that enhances their ability to conduct training and provides the resources and
momentum necessary to ensure that service training assets can be more
effectively used for joint training tasks.
Almost two years ago in his testimony before the Senate Armed
Services Committee, Deputy Secretary of Defense Paul Wolfowitz stated “The
centerpiece of our training transformation effort will be the Joint National
Training Capability.” Since that time Joint Forces Command has made significant
progress. In October 2002, JFCOM established a JNTC Joint Management Office
(JMO) to develop the program, planning, and budgeting processes necessary to
enable the command to achieve the JNTC Initial Operating Capability (IOC) by
October 2004. The JMO, working closely with OSD, the services, US Special
Operations Command (SOCOM), and the other combatant commanders, developed and
implemented processes needed to identify training requirements, program
investment strategies, and address areas of common interest among the
The immediate concerns were to define joint context, leverage
existing service and combatant command exercise programs, and identify
technologies and capabilities that would be needed to implement the extensive,
dynamic JNTC program. In this process, we are being good stewards of the
public’s funds. We have planned and executed training events as “proofs of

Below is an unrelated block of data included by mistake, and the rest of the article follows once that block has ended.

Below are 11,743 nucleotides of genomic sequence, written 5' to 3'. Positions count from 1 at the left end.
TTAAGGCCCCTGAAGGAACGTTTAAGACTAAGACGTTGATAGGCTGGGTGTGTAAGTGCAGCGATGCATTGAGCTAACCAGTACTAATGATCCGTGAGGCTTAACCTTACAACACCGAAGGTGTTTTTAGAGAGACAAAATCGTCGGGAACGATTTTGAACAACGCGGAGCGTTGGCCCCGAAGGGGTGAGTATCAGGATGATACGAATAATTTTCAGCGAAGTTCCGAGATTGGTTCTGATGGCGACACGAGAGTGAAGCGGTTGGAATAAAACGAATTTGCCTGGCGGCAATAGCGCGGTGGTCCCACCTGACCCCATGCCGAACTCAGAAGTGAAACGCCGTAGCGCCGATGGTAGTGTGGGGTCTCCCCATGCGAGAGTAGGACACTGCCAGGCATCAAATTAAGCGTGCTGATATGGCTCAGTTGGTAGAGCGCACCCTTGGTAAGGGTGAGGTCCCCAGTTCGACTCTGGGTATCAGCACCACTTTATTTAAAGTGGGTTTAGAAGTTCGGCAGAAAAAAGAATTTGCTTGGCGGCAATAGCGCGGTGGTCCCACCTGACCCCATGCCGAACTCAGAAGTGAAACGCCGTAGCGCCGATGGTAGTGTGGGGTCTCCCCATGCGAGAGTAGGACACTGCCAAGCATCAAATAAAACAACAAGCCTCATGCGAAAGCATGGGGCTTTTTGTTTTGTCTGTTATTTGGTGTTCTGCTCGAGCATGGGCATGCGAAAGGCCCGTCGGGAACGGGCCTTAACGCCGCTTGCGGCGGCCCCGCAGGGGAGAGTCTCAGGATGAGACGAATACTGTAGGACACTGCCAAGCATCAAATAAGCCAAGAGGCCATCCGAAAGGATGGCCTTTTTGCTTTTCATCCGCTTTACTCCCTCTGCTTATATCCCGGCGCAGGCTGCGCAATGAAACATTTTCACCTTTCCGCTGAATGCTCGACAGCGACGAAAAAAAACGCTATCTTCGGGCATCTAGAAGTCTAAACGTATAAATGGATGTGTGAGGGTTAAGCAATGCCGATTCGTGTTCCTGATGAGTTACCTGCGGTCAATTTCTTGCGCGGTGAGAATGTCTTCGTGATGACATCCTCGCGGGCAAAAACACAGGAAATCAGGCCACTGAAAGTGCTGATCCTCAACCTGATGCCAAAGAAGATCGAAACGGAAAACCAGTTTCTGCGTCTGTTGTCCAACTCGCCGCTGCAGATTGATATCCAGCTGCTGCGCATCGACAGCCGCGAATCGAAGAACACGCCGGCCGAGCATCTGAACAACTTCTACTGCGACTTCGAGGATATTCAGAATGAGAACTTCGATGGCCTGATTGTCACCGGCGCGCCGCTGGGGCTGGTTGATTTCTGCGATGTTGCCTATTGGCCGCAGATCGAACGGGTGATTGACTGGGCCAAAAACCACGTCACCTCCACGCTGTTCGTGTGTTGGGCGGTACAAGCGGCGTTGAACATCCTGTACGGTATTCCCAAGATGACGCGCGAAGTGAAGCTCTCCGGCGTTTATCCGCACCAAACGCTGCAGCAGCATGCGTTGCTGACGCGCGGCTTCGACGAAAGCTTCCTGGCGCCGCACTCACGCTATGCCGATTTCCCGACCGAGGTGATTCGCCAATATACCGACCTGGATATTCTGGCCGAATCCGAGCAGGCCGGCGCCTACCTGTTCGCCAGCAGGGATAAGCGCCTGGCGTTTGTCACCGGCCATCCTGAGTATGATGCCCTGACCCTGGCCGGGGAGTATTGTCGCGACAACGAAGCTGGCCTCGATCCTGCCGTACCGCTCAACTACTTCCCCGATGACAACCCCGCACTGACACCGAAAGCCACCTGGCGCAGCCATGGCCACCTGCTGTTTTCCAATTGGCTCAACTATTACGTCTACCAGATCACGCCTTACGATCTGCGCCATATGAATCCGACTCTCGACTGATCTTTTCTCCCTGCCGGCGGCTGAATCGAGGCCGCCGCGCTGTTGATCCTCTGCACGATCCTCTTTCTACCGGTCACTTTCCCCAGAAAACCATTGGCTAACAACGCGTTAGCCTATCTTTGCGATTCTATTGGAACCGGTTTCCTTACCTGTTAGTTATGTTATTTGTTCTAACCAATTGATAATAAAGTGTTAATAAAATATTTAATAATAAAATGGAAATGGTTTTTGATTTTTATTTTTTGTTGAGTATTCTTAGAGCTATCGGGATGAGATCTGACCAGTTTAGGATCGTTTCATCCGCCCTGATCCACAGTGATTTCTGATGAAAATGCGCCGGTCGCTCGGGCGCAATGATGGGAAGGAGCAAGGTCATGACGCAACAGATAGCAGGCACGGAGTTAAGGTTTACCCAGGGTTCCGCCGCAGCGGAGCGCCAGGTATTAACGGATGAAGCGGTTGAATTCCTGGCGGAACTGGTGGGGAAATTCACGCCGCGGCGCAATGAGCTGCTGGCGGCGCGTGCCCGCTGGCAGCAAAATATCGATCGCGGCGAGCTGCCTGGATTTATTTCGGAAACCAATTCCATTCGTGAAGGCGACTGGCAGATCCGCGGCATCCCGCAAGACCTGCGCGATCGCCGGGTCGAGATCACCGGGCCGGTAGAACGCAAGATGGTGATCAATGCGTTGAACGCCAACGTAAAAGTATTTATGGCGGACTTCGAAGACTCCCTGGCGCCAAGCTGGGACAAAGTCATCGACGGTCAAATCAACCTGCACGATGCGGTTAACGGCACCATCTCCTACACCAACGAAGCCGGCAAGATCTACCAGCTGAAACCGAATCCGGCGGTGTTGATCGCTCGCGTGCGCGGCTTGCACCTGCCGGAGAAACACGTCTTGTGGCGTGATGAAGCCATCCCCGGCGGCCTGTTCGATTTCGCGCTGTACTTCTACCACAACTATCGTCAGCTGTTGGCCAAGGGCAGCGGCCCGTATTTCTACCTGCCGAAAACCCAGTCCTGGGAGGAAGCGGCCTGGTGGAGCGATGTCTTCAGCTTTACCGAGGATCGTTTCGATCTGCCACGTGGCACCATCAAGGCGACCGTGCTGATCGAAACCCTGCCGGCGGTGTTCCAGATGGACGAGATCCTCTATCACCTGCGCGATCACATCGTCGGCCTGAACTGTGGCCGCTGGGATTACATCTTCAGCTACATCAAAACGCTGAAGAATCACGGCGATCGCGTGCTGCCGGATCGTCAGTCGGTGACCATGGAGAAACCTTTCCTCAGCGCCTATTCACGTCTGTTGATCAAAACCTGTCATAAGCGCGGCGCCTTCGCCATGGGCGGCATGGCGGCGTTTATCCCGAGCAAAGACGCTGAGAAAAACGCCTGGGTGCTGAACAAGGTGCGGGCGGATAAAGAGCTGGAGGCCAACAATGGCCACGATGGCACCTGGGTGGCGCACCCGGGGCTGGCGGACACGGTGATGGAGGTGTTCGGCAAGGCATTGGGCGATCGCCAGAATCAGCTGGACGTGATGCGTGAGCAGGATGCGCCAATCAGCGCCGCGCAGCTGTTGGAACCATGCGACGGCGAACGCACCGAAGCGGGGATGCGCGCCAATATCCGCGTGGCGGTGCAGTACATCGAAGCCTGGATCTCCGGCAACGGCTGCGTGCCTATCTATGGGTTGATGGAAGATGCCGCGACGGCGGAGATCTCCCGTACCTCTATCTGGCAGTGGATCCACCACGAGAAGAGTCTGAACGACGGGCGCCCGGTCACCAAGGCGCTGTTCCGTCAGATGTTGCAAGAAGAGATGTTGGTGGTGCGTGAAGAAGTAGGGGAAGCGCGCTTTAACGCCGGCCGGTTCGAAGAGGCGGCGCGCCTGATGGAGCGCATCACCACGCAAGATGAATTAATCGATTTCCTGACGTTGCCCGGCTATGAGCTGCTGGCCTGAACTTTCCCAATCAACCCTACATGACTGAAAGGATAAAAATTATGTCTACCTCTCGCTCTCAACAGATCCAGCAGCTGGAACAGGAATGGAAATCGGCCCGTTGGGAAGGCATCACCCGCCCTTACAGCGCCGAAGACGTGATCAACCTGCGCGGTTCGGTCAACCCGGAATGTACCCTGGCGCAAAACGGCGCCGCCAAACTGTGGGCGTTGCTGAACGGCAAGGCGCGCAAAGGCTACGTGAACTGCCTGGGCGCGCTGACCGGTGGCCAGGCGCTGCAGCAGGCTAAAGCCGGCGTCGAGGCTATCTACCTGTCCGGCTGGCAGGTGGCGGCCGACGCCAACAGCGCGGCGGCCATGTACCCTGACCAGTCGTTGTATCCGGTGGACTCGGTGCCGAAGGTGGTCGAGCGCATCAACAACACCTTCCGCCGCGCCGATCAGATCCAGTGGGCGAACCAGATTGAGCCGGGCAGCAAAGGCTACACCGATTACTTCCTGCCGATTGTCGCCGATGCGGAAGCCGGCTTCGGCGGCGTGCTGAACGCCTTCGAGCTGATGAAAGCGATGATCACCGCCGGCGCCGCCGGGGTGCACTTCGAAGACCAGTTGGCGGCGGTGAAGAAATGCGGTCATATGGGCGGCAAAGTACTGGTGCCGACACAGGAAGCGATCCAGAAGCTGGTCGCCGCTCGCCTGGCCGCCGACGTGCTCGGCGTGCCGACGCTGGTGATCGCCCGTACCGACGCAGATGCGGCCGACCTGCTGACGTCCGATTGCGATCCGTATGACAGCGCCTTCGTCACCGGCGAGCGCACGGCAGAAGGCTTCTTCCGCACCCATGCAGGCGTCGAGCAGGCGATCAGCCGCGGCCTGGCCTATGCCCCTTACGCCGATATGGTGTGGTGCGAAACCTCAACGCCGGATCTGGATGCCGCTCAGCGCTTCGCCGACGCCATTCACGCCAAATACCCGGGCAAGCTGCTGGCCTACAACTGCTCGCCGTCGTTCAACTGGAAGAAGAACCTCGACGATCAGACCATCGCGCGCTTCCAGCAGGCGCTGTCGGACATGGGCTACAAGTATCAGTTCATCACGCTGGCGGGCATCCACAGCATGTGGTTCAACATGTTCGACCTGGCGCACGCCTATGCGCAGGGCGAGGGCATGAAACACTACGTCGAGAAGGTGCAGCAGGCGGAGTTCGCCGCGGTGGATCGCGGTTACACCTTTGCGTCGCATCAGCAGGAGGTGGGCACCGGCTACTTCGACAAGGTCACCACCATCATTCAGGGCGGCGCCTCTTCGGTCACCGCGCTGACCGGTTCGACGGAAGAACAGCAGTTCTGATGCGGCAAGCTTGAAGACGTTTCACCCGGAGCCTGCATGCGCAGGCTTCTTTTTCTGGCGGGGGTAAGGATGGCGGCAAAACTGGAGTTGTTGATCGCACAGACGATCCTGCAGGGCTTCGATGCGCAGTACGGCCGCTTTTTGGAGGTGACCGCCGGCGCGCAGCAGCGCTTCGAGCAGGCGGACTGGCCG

concept” that the JNTC can achieve its goals. We have successfully “raised the
bar” of training in a realistic joint environment and we have begun to identify
the significant technology investments, particularly in information technology,
that will be needed to meet the needs of joint training in the future.
A JNTC ”proof of concept” event, scheduled for the summer of
2003, was significantly downscaled due to the higher priorities of combat
operations in Iraq. Conducted in June 2003, it was a
exercise based on a scenario in which a joint task force is formed to expel an
aggressor nation that had invaded its neighbor. The training focus was on joint
theater air and missile defense. In spite of its reduced scope, JNTC was
instrumental in demonstrating new capabilities in training technology in this
event. For example, joint data network air track simulation improvements were
provided and thoroughly tested to fix recurrent theater air missile defense
(TAMD) exercise simulation programs. This resulted in a more realistic air and
theater ballistic missile (TBM) scenario highlighted by the first ever
achievement of simulation correlations on TBM tracks. The improved air picture
enabled realistic TAMD and data link management training. The testing process
contributed to similar solutions for real-world systems. A second JNTC
investment, air picture analysis, resulted in improved assessment of the TAMD
joint tactical task and provided significantly improved feedback to the training
audience. Finally, JNTC funded and established a more realistic communications
network that was able to emulate real world communications. This JNTC initiative
resulted in validation of the Distributed Interactive Simulation (DIS)-Voice
initiative and successfully replicated tactical voice networks. These
improvements led an airborne warning and controlsSystem (AWACS) communicator to
note “voice communications were the best seen in any previous simulation-driven
While that early success was heartening, a bigger opportunity
occurred in the January 2004, Western Range Complex event with the execution of
the first in a series of four events that define the JNTC initial operating
capability. Joint close air support (JCAS) was the focus of training in this
event, with additional emphasis on two areas related to JCAS, baseline